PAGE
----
The Future of Note Taking

We are taught to take notes in class, but note taking has changed dramatically over the past decade. Nowadays we see a variety of classroom note taking cultures—-some faculty encourage students to bring laptops to class and use it as a note taking tool, some worry about what’s behind the screen and introducing unnecessary distractions to class. A number of students argue they take better notes using the keyboard, while others are still attached to the traditional pen and paper method. So is there really a better way of note taking?

A recent study conducted by P.A. Mueller and D. M. Oppenheimer suggested that “the pen is mightier than the keyboard.”

The study, “The Pen is Mightier Than the Keyboard: Advantages of Longhand Over Laptop Note Taking” was published in June, 2014 (the most recent version, full article here) in the journal of Psychological Science.  Mueller and Oppenheimer did three studies with students from Princeton University and University of California, Los Angeles. They discovered that students who used laptops to take notes tended to transcribe lectures.  Students who took notes longhand tended to have fewer notes but they appeared to have better cognitive understanding of the lecture.

I am a longhand note taker myself and I feel a little awkward when I “type out loud” when I’m with a group of people who are all trying to listen to the speaker, not to mention my email notifier is also always on. I had been always happy with my note taking choice until a few years ago my dog ate multiple pages of my research notes. (“My dog ate my homework” is no joke!) I was incredibly lucky that I had finished transcribing those pages and I had a digital copy of the content. While digital materials can get lost too, but effective back up methods makes us feel much more secure. With these being said, what is the future of note taking? I have a few thoughts:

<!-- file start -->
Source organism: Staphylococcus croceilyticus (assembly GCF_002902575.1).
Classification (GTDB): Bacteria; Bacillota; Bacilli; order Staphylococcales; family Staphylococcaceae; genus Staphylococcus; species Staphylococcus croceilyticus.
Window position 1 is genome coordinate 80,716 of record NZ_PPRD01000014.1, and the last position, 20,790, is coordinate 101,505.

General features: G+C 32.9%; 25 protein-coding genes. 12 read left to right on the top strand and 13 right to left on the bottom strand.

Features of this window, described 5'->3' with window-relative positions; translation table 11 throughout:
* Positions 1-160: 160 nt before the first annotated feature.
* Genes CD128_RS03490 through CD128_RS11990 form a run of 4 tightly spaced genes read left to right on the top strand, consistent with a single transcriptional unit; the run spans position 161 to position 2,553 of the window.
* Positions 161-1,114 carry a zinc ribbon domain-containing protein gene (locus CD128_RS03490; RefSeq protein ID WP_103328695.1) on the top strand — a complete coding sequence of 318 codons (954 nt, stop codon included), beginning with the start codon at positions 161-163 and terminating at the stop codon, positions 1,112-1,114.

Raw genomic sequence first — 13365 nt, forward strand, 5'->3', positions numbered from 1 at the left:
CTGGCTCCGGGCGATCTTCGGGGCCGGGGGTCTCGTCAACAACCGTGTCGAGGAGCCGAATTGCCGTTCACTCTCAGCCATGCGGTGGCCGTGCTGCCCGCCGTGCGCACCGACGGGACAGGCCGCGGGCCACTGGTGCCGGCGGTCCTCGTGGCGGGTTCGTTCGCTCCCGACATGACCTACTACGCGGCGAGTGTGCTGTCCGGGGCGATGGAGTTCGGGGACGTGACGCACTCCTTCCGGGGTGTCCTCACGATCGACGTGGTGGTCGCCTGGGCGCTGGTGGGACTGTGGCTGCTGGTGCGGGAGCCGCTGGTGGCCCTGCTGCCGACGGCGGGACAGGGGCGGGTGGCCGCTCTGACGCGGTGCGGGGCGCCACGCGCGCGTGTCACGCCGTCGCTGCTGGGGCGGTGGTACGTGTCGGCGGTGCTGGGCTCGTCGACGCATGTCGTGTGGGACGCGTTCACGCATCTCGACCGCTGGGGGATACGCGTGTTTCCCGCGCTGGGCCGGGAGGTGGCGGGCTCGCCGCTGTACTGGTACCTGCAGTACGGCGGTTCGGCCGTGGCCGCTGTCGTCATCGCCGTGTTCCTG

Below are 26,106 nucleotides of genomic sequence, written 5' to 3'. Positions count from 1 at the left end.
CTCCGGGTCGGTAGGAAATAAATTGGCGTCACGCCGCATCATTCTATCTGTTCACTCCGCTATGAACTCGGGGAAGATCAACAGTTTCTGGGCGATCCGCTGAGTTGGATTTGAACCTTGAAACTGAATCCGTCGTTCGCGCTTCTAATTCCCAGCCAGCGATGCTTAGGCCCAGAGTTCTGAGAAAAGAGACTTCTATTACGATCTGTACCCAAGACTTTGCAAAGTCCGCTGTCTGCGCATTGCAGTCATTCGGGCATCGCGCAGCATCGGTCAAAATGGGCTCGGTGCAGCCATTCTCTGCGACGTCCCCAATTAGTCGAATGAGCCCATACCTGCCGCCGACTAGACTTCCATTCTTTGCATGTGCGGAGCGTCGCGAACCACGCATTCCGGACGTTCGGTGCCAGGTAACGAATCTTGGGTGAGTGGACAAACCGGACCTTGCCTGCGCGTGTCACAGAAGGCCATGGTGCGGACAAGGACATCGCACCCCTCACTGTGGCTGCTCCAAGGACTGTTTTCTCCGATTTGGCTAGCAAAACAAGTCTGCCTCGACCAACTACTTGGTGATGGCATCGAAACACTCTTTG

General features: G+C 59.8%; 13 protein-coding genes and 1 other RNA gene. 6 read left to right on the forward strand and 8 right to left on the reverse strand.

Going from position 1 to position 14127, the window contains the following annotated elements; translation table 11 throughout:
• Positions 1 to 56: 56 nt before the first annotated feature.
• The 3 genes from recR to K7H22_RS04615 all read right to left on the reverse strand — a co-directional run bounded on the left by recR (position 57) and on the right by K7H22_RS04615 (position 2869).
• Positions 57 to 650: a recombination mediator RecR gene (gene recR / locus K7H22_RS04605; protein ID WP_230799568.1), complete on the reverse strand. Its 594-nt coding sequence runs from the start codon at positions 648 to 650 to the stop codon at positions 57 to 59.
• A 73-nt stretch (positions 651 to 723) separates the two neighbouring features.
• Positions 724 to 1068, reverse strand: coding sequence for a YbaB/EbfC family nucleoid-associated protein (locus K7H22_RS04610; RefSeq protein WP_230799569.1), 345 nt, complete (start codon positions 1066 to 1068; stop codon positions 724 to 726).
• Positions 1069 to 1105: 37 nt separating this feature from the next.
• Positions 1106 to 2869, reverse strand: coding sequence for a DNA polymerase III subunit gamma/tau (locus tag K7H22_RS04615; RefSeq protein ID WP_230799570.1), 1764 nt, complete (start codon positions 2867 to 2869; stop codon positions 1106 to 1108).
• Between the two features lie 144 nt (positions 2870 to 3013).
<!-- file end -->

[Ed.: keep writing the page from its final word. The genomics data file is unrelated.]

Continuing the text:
1)   Longhand note taking in class, and then organize and transfer the notes into digital form using a computer after class. This is a good opportunity to review and digest the lecture content too.

2)   Taking notes using a stylus with a tablet. This method is a combination of longhand note taking and technology. Many note taking apps also has recording function, which might be especially useful for language classes.

3)   Use a SmartPen. Students can use the pen function to take notes longhand, and the recording function provides the transcript that’s needed. Again, the voice playback might be especially helpful for language learners. Students can also compare what they had written down to what exactly the professor had said at the time the note was taken. SmartPens have been on the market for many years but so far haven’t been used widely in education settings. The cost might be one of the reasons that contributed to it. However, with the development of technology, SmartPens is likely to become more common among faculty and students, just like many of the technologies we use today. However, there had not been enough research to show how much SmartPens could benefit teaching and learning, further studies are still needed.


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